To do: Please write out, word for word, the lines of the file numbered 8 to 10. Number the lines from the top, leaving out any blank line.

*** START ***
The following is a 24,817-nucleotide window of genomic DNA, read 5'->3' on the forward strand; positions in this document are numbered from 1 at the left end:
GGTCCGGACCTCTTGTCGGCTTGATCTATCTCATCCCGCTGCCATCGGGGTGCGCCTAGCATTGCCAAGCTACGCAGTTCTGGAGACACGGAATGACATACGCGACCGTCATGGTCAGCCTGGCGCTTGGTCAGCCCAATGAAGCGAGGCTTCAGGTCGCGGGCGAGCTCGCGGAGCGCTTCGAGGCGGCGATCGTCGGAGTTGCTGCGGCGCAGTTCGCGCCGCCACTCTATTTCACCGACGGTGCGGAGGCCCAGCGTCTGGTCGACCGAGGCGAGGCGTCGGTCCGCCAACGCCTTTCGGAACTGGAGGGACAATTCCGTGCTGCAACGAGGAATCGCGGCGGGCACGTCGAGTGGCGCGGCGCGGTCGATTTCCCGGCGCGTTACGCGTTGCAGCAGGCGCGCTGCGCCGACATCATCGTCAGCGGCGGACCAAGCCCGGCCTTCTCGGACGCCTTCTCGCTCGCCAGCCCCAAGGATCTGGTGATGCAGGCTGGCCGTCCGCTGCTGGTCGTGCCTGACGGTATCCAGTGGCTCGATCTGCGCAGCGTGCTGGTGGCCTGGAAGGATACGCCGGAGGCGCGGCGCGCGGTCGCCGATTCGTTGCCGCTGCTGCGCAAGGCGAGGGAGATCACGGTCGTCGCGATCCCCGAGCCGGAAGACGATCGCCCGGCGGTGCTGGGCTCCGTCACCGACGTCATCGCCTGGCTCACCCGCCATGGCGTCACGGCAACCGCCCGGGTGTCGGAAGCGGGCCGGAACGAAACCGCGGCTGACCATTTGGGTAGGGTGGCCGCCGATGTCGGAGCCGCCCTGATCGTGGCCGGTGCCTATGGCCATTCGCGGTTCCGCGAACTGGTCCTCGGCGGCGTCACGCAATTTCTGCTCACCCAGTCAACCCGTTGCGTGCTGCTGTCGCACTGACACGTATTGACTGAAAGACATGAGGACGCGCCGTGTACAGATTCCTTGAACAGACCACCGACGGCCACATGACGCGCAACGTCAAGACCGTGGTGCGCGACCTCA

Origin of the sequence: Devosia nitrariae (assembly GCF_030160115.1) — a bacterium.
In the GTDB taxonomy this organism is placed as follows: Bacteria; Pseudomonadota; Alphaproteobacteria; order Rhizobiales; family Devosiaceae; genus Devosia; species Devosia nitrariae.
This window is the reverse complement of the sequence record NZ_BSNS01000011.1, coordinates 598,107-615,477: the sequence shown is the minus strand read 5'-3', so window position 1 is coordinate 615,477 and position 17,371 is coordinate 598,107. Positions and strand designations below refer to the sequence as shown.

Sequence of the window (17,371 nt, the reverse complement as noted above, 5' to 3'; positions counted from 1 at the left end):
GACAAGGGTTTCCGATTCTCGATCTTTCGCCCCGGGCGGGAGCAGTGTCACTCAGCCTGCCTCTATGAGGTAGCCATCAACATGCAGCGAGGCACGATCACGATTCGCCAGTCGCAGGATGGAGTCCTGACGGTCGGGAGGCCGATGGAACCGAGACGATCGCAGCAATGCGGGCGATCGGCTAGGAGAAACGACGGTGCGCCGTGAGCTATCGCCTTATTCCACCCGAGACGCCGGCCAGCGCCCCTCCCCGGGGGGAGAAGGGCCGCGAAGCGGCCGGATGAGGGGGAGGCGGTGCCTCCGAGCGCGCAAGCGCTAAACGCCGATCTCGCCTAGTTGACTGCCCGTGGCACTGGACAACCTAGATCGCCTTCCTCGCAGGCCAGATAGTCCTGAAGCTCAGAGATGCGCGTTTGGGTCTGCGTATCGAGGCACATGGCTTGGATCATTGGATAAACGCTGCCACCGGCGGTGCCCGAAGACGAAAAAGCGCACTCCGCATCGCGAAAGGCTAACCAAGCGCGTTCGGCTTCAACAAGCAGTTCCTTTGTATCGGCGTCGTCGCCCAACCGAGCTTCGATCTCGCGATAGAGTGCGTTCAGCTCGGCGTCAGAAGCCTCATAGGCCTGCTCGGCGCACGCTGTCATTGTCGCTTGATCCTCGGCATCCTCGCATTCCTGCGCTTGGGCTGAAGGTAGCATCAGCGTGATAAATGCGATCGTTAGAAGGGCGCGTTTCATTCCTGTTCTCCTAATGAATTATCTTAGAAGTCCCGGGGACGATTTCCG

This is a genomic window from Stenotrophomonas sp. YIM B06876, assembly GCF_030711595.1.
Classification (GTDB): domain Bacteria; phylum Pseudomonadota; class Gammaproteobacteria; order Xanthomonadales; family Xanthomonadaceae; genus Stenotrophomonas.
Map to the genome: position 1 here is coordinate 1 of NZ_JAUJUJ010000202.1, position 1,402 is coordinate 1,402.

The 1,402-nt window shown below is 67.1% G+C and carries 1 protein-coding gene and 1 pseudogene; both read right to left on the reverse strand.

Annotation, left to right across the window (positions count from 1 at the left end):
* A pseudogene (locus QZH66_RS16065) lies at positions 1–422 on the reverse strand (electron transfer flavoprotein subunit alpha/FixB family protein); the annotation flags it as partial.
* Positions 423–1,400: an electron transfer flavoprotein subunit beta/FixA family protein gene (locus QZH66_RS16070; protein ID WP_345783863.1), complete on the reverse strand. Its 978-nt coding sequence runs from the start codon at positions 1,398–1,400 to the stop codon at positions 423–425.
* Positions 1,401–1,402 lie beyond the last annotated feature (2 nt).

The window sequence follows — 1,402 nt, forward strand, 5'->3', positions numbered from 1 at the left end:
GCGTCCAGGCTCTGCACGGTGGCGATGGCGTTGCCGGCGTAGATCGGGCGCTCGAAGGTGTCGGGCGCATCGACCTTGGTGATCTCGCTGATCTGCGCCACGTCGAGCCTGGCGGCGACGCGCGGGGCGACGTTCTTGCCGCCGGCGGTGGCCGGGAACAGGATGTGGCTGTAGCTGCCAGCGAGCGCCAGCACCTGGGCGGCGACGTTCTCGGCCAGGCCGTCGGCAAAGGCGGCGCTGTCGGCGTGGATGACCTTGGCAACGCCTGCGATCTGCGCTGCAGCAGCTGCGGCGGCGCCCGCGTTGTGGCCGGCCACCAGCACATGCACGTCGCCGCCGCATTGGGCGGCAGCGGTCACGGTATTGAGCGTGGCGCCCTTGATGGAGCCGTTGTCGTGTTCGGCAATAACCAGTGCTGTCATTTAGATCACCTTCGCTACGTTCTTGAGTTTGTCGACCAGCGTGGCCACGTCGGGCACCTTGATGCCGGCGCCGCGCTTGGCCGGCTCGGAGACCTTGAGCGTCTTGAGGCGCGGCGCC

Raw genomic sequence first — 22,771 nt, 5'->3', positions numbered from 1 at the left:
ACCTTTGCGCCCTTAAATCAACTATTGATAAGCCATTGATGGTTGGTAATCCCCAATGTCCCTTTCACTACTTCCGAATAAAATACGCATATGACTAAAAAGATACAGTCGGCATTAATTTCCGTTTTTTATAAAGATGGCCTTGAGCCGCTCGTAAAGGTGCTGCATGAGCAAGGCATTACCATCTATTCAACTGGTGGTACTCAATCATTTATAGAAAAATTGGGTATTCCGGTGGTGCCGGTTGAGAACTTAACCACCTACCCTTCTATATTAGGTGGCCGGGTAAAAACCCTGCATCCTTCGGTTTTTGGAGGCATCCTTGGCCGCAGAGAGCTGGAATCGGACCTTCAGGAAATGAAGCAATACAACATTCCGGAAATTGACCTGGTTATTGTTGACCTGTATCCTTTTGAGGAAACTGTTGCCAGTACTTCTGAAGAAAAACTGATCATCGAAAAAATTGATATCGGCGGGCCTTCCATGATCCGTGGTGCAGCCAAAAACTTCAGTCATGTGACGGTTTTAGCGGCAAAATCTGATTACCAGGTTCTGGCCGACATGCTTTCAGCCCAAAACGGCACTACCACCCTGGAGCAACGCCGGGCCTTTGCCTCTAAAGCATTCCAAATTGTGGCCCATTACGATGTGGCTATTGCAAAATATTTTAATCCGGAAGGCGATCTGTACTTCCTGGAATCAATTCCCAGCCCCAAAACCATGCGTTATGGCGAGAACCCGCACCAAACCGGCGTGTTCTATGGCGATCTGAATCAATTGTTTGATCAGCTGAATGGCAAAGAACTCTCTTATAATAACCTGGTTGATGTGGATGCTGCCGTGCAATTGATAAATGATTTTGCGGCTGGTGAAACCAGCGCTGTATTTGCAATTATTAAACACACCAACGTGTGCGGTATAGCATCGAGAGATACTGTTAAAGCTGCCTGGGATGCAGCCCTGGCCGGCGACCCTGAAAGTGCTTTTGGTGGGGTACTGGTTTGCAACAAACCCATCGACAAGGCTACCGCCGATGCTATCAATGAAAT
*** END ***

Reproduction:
This is a genomic window from Stenotrophomonas sp. YIM B06876, assembly GCF_030711595.1.
Classification (GTDB): domain Bacteria; phylum Pseudomonadota; class Gammaproteobacteria; order Xanthomonadales; family Xanthomonadaceae; genus Stenotrophomonas.
Map to the genome: position 1 here is coordinate 1 of NZ_JAUJUJ010000202.1, position 1,402 is coordinate 1,402.